Cultural value

Hachinoko rice.

Hachinoko are particularly popular in Gifu Prefecture. In fact in southeastern Gifu, hachinoko are of major cultural importance. To people there, the larvae do not look like maggots (which are fly larvae, FYI… ). They recognize the difference. But don’t worry, people there will understand if you can’t tell the difference and therefore hesitate to eat it. Both inago and hachinoko are harvested in the fall and people who favor these insects define autumn as the prime time to eat them.

People who favor these insects define autumn as the prime time to eat them.

Hachinoko rice

Hachinoko are also usually prepared as tsukudani. It has a soft flavor and a soft texture. The hachinoko are mixed with steamed rice or eaten as a snack with beer and sake. I have even tasted a raw queen larva. Yes, raw. Sure enough, I hesitated to eat it. But it was surprisingly delicious. The flavor and texture reminded me of creamy vanilla yogurt. If you are a good cook, perhaps you could invent a new hachinoko dish keeping this flavor and texture in mind?

3. Kaiko  (silk moth pupae)

Domestic silk moths and cocoons.

Kaiko are the pupae of the domestic silk moth, Bombyx mori. They are the byproduct of silk production. Silk production used to be of major economic importance in Japan and, in fact, is still culturally and economically relevant in the Tohoku region. It has declined during the 20th century. Silk is the fiber that the caterpillars produce and spin their cocoons with. After the silk is harvested for use in kimono and other traditional weavings, the pupae are used as food.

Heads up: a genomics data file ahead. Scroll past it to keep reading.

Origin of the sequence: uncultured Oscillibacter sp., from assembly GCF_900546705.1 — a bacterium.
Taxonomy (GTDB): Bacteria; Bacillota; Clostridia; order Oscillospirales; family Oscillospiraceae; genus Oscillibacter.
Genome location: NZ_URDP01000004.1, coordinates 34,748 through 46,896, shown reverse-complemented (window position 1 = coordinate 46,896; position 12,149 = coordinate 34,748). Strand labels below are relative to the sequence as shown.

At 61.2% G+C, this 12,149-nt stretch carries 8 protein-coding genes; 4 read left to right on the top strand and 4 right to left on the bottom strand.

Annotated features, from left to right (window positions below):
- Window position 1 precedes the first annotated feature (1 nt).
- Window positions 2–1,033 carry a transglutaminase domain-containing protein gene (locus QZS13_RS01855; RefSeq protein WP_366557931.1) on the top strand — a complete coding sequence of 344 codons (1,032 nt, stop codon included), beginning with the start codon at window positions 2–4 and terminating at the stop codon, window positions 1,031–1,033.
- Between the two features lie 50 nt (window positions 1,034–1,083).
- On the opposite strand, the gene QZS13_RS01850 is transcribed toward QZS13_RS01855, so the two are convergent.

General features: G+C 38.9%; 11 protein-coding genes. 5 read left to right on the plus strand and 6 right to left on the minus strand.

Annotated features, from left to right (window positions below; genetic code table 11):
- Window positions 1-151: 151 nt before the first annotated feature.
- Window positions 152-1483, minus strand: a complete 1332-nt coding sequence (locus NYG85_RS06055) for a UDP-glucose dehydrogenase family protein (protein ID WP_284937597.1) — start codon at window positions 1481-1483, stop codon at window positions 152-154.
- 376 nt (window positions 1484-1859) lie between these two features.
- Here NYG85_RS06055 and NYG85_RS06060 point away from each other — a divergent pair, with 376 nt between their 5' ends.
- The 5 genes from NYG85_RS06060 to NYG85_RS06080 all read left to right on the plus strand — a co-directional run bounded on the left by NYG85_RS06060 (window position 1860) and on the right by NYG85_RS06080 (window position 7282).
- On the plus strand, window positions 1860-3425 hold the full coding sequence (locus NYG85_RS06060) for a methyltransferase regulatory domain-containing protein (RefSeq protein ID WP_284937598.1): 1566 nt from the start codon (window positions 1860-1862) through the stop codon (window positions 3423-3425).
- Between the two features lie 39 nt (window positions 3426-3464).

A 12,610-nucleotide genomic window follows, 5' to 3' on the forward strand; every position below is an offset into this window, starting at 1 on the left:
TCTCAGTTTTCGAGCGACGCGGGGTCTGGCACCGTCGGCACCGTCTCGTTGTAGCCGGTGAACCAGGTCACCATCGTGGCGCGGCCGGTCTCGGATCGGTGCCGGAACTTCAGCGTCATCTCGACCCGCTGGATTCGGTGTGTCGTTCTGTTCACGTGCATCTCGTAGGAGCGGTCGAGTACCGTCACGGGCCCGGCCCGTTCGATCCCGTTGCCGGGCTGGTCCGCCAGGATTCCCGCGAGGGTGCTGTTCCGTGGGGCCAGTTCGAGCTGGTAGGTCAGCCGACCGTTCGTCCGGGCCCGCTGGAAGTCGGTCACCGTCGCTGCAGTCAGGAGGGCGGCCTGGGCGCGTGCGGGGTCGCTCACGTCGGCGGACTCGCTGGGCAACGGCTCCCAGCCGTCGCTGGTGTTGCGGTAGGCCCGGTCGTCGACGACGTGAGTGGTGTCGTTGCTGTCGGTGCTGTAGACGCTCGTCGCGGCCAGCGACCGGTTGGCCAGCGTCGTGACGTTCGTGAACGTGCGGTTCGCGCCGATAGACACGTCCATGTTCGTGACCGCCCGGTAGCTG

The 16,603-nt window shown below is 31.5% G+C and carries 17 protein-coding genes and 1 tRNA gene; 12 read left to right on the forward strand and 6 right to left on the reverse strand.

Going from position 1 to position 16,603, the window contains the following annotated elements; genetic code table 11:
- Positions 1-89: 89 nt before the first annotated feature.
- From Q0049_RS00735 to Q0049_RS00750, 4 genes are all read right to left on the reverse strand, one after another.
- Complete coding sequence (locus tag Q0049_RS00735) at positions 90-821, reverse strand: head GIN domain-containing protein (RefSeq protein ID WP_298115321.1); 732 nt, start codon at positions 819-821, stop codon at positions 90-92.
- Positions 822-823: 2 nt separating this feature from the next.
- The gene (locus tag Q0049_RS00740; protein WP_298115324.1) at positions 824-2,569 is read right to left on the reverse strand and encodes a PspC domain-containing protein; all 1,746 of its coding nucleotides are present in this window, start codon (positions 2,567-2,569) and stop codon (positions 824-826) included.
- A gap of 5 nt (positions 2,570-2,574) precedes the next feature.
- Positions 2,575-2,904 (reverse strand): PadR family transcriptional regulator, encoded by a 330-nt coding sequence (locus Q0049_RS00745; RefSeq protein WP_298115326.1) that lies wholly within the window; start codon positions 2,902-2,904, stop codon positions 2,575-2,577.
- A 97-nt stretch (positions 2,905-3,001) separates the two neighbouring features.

Strong flavor

Silkworm pupae ready to eat.

Kaiko tsukudani has a natural flavor that is stronger than that of inago and hachinoko. Some people who are fond of inago and hachinoko do not like the taste of kaiko. Due to the huge biodiversity of edible insects, there is also a huge diversity of flavors and textures.

Where to try it in Japan!

Be sure to try some edible insects on your next visit to Gifu and Nagano prefectures. They can add new flavors and textures to your meal — and a little more adventure. You can also buy many of these insects in the local souvenir shops and onsen that sell produce. Some grocery stores and even supermarkets sell them, as well — don’t be afraid to ask the shopkeepers! It will be an amusing conversation, and you’ll score points with the locals.

Fresh and tasty

Two excellent stores to buy traditional Japanese edible insects are both in Ina City, Nagano Prefecture.

Tokyo bug eating event

This Saturday, there will be a bata (grasshopper) eating event with the Tokyo Bug Eating Club. Grasshoppers are now in season, so it should be pretty tasty. Their website is in Japanese, but here is some info. for the event:

Wasp festival

At the annual Kushihara Hebo Matsuri (Japanese) put on by the Kushihara Hebo Society in Ena, Gifu Prefecture; wasp rice can be eaten and other insects can also be bought. The festival will be held this year on Nov. 3.

Dine in

There is a restaurant in Yokohama where you can try modern insect cuisine. The izakaya-style Chinjuya (rare meat seller) in the Noge area (near Kannai station) also serves a wide variety of rare and strange meats, like roasted frog and deep-fried salamander.